Aidan O’Brien is bidding for a fifth straight leading trainer award at Royal Ascot next week – and with a powerful array of talent among his team once again this year, he is odds-on favourite for a 10th title in all.
The Ballydoyle trainer enjoyed his first Royal meeting success with Harbour Master in the Coventry Stakes of 1997, and his current total of 65 winners is bettered only by Sir Michael Stoute of those still training.
O’Brien has leading contenders in the Queen Anne Stakes, Prince of Wales’s Stakes, Coronation Stakes, Commonwealth Cup and Gold Cup – all forming part of the Qipco British Champions Series, which has eight races under its umbrella during the week, each carrying at least £500,000 in prize-money.
The Gold Cup is a race close to O’Brien’s heart, having won it four times alone with the incredible Yeats – whose last Ascot triumph came 10 years ago.
“It’s amazing to think it’s 10 years since the last of his Gold Cups – time does fly,” said O’Brien.
“He was an incredible horse, to win four Gold Cups was out of this world – for a horse to do that was incredible.
“Another great thing about him is that he’s now a very successful National Hunt stallion for Coolmore.”
The meeting always kicks off with a bang in the form of the Queen Anne Stakes, and O’Brien’s big hope is Le Brivido – who looked unfortunate not to be closer than fifth in the Lockinge last time out.
“Le Brivido ran a very good race in the Lockinge, Ryan (Moore) just said that he got caught up in traffic at a bad time when the race was just getting going,” said O’Brien.
“We felt he ran a very good race and we’ve been very happy with him since then. In an ideal world you’d just like nice ground for him – he’s got a lovely action, so as long it’s nice ground he’d be fine.”
The Prince of Wales’s Stakes is the highlight of Wednesday’s action and is shaping up to arguably be the best contest of the entire meeting, with Magical lining up for Ballydoyle.
A winner on British Champions Day, the Galileo filly pushed Enable close at the Breeders’ Cup and has won three times this season, without being extended.
“Magical has done everything right so far this season and has won three races – we’re looking forward to running her,” said O’Brien.
“Last year we were getting her ready for the Investec Oaks, but she had a setback which meant we just had to go gentle for a lot of the year with her.
“She just started to get it together before Ascot when she won the Fillies’ And Mares’, and then she went to America – where she was just beaten by Enable.”
A star so far this year for O’Brien has been Hermosa – winning the Qipco 1000 Guineas at Newmarket and the Tattersalls-sponsored equivalent at the Curragh, particularly emphatic in the latter.
It was initially expected she would step up to 10 furlongs for the Prix de Diane, but the decision was made to keep her at a mile.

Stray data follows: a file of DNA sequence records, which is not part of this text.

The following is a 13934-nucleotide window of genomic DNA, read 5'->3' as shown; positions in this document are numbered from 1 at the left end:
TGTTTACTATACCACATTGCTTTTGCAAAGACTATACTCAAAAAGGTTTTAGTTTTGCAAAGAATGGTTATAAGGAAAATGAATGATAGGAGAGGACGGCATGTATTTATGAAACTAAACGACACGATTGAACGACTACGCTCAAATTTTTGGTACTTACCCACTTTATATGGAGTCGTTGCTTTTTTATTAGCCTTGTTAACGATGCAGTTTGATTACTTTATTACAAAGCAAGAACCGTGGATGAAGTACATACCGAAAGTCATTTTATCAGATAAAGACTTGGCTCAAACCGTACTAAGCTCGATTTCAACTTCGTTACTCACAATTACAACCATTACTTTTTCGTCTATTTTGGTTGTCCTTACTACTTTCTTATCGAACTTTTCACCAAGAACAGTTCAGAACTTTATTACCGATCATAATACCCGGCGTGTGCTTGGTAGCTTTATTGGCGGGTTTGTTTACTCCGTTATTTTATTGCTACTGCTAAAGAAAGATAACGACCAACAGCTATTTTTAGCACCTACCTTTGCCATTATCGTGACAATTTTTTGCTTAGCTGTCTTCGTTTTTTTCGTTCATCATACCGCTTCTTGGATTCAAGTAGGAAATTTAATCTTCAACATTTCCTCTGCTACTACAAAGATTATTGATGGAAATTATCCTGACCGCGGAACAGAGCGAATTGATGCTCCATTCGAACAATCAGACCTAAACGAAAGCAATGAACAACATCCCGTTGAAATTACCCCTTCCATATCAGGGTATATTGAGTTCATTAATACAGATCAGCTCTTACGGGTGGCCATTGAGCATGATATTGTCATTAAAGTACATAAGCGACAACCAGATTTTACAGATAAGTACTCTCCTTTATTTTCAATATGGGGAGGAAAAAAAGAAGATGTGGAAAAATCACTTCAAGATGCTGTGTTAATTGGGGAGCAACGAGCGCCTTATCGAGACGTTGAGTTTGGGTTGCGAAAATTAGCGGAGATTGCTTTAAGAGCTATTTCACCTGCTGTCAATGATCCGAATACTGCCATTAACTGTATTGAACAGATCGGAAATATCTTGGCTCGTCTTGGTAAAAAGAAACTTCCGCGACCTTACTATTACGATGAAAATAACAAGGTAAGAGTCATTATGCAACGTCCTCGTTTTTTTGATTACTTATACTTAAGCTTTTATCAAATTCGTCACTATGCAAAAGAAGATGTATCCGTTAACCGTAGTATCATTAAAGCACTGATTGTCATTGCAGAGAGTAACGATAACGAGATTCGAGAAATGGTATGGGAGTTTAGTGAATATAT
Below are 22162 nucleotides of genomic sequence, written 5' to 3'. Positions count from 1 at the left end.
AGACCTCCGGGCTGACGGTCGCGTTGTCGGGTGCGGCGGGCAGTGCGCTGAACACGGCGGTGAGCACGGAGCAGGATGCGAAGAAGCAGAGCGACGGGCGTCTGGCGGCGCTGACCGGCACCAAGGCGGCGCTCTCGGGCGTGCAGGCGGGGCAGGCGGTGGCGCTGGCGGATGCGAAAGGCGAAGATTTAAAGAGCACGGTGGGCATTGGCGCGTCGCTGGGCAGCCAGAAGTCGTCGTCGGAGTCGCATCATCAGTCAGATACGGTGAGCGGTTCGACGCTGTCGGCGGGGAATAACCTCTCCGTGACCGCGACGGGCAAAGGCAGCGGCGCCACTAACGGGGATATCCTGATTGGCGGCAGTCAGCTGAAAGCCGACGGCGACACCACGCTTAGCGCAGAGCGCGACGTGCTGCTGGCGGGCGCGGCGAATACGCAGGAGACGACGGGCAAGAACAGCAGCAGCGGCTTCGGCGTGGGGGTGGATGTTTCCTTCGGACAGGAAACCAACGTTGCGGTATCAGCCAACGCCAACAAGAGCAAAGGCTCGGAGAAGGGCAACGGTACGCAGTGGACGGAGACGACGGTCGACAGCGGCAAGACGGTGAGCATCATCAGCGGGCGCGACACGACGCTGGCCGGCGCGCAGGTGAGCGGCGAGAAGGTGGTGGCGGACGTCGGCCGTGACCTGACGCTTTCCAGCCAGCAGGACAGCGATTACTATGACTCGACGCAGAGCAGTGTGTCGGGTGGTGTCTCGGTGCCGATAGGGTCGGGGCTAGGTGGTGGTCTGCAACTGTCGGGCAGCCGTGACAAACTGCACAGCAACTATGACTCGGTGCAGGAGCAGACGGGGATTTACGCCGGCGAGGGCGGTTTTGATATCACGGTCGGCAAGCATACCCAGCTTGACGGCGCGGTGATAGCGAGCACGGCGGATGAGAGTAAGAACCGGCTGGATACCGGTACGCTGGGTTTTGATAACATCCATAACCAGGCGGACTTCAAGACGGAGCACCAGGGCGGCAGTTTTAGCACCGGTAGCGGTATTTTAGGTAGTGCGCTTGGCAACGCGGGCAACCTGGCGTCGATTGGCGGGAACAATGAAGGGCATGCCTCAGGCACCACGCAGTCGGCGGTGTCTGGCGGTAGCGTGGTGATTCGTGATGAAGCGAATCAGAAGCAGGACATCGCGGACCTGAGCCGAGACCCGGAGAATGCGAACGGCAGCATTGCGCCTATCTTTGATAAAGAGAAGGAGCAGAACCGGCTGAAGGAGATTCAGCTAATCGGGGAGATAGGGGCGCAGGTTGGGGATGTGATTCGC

O’Brien said: “I suppose she was a very good filly last year, a top-drawer filly because she was only just beaten in the Fillies’ Mile. She has progressed physically over the winter, so it was always possible that she would improve.
“Obviously we were delighted with what she did at Newmarket, and to win the way she did again at the Curragh. We’re looking forward to running her and decided to keep her at a mile for now.”
Ten Sovereigns was unbeaten in three races in a short period of time last season, culminating in success in the Middle Park Stakes at Newmarket.
Sent off favourite for the 2000 Guineas at Newmarket, he ran well before his stamina appeared to possibly give way – and he reverts to sprinting for the Commonwealth Cup on Friday.
“We were delighted with Ten Sovereigns in the Guineas – and we were always thinking in our mind that we would run him in the Guineas and then bring him back for this race,” said O’Brien.
“We’ve been delighted with him since Newmarket and we’re looking forward to getting him back over six furlongs.
“He travelled so well in the Guineas – he ran a great race – but this was the trip he was very comfortable at last year, so you’d imagine he’ll be happy.
“He was still in front on his side in the Guineas until late on, having been up there all the way, so we were actually delighted with him in the Guineas.”
For many the Gold Cup is still the highlight of the week – and given O’Brien has won it more times than anyone (seven), it is safe to say he targets it.
This year he runs two Classic winners, Capri (2017 Irish Derby and St Leger) and last year’s St Leger winner Kew Gardens.
O’Brien feels class, as much as stamina, is crucial to winning the race.
“You can never be sure about a horse getting two and a half miles, but we always thought Kew Gardens had a chance of getting the trip,” he said.
“You can’t ever be sure a horse will stay – it’s an extreme distance, and you never gallop them over that far, obviously – but we’re looking forward to running him in it.
“Kew Gardens has a very similar profile to Yeats. He was favourite for the Derby before he got injured, of course, and both of them ran in the Coronation Cup as a four-year-old before going on to run in the Gold Cup. So we always thought Kew Gardens might be a horse for the Gold Cup.
“While they obviously have to have stamina, they won’t win it if they don’t have class – and Capri won an Irish Derby and Kew Gardens the St Leger, so hopefully they have that.”